Show and tellTraining the workers is the next step. Generally, OCP asks workers to give them their half-hour lunchtime and the company supplies catered food. While workers eat, Taylor will give a presentation on new safety gear/equipment, and then conclude with hands-on training to introduce the ideas. With worker feedback, the company then can determine whether such new ideas would work and be practiced by those in the field. If the reception is minor, the company continues to strive for a method they may feel works. Sometimes, people may be reluctant or opposed to change, though through proper training methods and examples, those reservations will eventually become the norm.
To round out the SAFETY program, yearly company savings must be something that is to be charted and used for both the top dogs and the workers. To classify his workers, Taylor has made up a division of his workforce in a model he calls “The Volcano.”
“My volcano theory is divided into red, yellow and green. Red being Group A; Yellow, Group B; and Green, Group C. The idea is that if you get too many of the Group A people in your company, then what happens is the more red it gets, the more likely it is to erupt. When it erupts in the company you’re more likely to get workers’ comp claims, lawsuits, OSHA violations, numerous things where the expenses start rolling out shooting out the top of the volcano. If you can keep Group A down and get some in Group B, you get a pretty calm group though it can still erupt. It might have that big burst and then it goes away after awhile. The idea is that the company can get down the volcanoes’ rates and get all the players, all the workers, into Group C.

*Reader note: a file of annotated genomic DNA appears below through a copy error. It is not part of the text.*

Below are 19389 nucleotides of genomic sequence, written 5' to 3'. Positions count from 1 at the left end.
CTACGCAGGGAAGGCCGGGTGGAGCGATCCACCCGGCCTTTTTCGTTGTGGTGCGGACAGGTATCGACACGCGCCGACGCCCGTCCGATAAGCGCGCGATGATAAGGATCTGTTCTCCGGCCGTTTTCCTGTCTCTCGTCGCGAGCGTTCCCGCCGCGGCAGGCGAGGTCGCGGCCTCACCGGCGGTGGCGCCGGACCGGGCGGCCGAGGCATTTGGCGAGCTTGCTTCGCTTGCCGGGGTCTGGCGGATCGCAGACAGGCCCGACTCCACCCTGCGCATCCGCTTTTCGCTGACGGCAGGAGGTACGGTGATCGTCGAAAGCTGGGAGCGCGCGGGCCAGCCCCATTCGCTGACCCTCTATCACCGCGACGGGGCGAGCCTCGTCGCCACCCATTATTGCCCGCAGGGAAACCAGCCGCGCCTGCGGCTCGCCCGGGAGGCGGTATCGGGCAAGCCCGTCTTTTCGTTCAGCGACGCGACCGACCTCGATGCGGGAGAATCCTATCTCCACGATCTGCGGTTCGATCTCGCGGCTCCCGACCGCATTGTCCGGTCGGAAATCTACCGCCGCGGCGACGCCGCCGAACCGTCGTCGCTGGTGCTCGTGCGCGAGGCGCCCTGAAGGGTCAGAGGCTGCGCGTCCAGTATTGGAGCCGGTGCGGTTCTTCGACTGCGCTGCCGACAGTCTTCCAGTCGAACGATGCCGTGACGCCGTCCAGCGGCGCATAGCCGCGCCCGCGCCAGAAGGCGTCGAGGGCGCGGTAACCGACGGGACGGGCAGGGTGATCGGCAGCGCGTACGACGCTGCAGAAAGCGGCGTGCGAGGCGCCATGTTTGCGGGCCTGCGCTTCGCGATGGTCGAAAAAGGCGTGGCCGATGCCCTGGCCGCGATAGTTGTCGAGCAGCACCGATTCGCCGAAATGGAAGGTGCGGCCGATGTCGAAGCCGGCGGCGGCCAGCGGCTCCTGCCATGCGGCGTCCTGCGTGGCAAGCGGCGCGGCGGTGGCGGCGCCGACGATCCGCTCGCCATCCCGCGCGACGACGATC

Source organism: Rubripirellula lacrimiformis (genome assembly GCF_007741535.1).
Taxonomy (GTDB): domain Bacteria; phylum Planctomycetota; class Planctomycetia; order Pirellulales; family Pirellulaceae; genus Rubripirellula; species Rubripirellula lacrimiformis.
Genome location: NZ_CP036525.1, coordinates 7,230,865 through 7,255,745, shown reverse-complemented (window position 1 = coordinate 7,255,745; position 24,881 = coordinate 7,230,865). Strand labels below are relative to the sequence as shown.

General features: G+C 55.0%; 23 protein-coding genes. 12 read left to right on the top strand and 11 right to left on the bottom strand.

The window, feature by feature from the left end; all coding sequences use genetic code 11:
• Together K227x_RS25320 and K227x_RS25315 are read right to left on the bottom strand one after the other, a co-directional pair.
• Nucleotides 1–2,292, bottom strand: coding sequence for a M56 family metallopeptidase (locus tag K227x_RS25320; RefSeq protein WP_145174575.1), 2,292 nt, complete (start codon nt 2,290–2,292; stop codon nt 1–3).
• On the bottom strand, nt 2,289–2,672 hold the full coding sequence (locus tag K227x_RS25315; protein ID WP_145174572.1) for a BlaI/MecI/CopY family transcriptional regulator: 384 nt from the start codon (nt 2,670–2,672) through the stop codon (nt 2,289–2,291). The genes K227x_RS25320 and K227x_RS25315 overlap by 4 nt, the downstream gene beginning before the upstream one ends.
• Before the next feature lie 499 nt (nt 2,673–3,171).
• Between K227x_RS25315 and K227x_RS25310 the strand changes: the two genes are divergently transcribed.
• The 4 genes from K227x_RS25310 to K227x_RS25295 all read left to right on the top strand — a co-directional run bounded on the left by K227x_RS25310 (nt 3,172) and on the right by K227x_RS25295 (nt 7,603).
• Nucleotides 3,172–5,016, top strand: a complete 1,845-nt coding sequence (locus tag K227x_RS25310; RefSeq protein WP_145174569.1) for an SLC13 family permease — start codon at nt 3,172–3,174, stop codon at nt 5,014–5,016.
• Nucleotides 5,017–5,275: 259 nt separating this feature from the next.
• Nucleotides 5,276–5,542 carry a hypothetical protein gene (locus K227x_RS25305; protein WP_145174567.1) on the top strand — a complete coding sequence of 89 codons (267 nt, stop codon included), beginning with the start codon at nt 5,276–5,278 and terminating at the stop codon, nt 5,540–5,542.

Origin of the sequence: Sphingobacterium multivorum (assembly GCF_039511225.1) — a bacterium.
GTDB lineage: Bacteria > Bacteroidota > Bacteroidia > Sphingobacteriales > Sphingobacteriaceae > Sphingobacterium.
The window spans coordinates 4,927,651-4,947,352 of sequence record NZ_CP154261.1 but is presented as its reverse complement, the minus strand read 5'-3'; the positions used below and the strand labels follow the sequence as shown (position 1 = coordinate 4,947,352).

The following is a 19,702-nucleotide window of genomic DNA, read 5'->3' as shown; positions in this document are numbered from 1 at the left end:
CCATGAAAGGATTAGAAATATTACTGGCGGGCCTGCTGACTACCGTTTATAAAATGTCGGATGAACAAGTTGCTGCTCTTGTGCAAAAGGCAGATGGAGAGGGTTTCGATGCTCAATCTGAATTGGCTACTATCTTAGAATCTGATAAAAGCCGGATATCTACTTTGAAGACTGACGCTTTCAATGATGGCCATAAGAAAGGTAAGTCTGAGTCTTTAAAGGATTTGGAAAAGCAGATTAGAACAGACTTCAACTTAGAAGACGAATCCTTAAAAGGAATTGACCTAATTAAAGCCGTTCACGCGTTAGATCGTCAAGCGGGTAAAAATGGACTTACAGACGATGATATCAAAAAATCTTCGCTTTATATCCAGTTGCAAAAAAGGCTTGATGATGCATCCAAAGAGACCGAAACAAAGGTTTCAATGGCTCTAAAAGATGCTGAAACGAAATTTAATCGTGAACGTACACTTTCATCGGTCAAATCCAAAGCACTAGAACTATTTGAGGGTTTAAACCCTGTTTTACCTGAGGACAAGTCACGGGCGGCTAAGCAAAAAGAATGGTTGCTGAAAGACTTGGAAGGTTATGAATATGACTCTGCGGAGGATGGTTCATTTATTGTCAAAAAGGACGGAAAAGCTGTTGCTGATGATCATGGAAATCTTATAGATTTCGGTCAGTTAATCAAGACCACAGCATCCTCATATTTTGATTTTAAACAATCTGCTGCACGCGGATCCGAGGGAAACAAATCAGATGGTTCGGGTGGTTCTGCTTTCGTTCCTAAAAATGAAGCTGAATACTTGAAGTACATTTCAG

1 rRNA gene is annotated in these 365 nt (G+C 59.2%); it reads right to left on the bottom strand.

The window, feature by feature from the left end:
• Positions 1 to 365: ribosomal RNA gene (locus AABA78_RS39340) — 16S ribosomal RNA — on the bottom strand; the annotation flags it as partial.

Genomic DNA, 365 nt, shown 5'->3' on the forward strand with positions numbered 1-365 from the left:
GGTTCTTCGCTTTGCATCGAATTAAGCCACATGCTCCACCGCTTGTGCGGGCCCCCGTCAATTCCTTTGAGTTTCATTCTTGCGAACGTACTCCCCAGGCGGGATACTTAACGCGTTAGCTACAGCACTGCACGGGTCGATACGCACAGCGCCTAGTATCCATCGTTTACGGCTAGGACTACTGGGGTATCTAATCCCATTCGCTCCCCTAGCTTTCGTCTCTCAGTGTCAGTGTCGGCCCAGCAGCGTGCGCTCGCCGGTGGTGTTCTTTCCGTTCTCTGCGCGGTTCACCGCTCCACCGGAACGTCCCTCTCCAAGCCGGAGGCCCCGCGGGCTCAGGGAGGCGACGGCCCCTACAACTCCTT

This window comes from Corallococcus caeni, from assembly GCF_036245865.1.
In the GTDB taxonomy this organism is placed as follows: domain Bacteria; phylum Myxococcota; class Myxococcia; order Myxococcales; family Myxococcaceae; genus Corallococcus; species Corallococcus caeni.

“Group A: Your company needs 20 extra people for a job. You get 20 people and you just throw them in there. And the guys know it; and they don’t care about your safety program; they don’t care about making money; these are the guys that are gonna be doggin’ the company; throw out their back right before the job ends so they can get compensation. These are the guys that don’t care—and you’re always going to have some of those individuals.